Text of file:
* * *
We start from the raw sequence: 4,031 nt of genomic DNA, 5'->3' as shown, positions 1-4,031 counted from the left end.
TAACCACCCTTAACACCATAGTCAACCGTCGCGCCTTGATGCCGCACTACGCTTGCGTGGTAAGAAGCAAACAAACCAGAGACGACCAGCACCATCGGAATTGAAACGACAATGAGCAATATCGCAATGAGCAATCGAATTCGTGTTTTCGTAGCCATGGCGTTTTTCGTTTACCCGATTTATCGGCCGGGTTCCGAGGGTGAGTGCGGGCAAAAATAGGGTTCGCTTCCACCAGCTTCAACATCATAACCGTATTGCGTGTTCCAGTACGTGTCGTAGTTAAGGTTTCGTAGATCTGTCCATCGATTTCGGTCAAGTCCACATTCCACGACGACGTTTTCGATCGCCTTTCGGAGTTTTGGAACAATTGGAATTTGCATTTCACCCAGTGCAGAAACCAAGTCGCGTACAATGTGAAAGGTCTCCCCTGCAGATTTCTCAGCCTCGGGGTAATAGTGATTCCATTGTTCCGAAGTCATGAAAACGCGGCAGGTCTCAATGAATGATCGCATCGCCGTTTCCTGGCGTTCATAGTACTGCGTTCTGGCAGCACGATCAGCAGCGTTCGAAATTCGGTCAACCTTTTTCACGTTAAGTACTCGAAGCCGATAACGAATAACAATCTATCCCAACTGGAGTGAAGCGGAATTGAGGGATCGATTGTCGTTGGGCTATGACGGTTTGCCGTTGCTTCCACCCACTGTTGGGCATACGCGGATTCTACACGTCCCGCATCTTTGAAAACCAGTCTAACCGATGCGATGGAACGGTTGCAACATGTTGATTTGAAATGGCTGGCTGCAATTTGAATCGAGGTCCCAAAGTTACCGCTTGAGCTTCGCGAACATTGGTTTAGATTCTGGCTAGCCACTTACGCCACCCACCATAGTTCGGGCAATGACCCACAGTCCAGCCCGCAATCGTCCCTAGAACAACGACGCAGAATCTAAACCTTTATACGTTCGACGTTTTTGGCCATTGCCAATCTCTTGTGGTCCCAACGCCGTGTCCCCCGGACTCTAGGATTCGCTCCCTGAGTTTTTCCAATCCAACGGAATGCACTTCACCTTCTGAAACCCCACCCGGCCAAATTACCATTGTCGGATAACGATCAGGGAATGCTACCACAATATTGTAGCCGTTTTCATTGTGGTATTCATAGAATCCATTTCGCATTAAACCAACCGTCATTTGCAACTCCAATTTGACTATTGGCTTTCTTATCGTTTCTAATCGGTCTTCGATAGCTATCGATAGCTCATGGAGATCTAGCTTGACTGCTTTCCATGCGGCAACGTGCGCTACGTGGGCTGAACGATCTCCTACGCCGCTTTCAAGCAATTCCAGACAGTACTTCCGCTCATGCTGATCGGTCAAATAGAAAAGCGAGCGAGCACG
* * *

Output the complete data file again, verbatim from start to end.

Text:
We start from the raw sequence: 4,031 nt of genomic DNA, 5'->3' as shown, positions 1-4,031 counted from the left end.
TAACCACCCTTAACACCATAGTCAACCGTCGCGCCTTGATGCCGCACTACGCTTGCGTGGTAAGAAGCAAACAAACCAGAGACGACCAGCACCATCGGAATTGAAACGACAATGAGCAATATCGCAATGAGCAATCGAATTCGTGTTTTCGTAGCCATGGCGTTTTTCGTTTACCCGATTTATCGGCCGGGTTCCGAGGGTGAGTGCGGGCAAAAATAGGGTTCGCTTCCACCAGCTTCAACATCATAACCGTATTGCGTGTTCCAGTACGTGTCGTAGTTAAGGTTTCGTAGATCTGTCCATCGATTTCGGTCAAGTCCACATTCCACGACGACGTTTTCGATCGCCTTTCGGAGTTTTGGAACAATTGGAATTTGCATTTCACCCAGTGCAGAAACCAAGTCGCGTACAATGTGAAAGGTCTCCCCTGCAGATTTCTCAGCCTCGGGGTAATAGTGATTCCATTGTTCCGAAGTCATGAAAACGCGGCAGGTCTCAATGAATGATCGCATCGCCGTTTCCTGGCGTTCATAGTACTGCGTTCTGGCAGCACGATCAGCAGCGTTCGAAATTCGGTCAACCTTTTTCACGTTAAGTACTCGAAGCCGATAACGAATAACAATCTATCCCAACTGGAGTGAAGCGGAATTGAGGGATCGATTGTCGTTGGGCTATGACGGTTTGCCGTTGCTTCCACCCACTGTTGGGCATACGCGGATTCTACACGTCCCGCATCTTTGAAAACCAGTCTAACCGATGCGATGGAACGGTTGCAACATGTTGATTTGAAATGGCTGGCTGCAATTTGAATCGAGGTCCCAAAGTTACCGCTTGAGCTTCGCGAACATTGGTTTAGATTCTGGCTAGCCACTTACGCCACCCACCATAGTTCGGGCAATGACCCACAGTCCAGCCCGCAATCGTCCCTAGAACAACGACGCAGAATCTAAACCTTTATACGTTCGACGTTTTTGGCCATTGCCAATCTCTTGTGGTCCCAACGCCGTGTCCCCCGGACTCTAGGATTCGCTCCCTGAGTTTTTCCAATCCAACGGAATGCACTTCACCTTCTGAAACCCCACCCGGCCAAATTACCATTGTCGGATAACGATCAGGGAATGCTACCACAATATTGTAGCCGTTTTCATTGTGGTATTCATAGAATCCATTTCGCATTAAACCAACCGTCATTTGCAACTCCAATTTGACTATTGGCTTTCTTATCGTTTCTAATCGGTCTTCGATAGCTATCGATAGCTCATGGAGATCTAGCTTGACTGCTTTCCATGCGGCAACGTGCGCTACGTGGGCTGAACGATCTCCTACGCCGCTTTCAAGCAATTCCAGACAGTACTTCCGCTCATGCTGATCGGTCAAATAGAAAAGCGAGCGAGCACG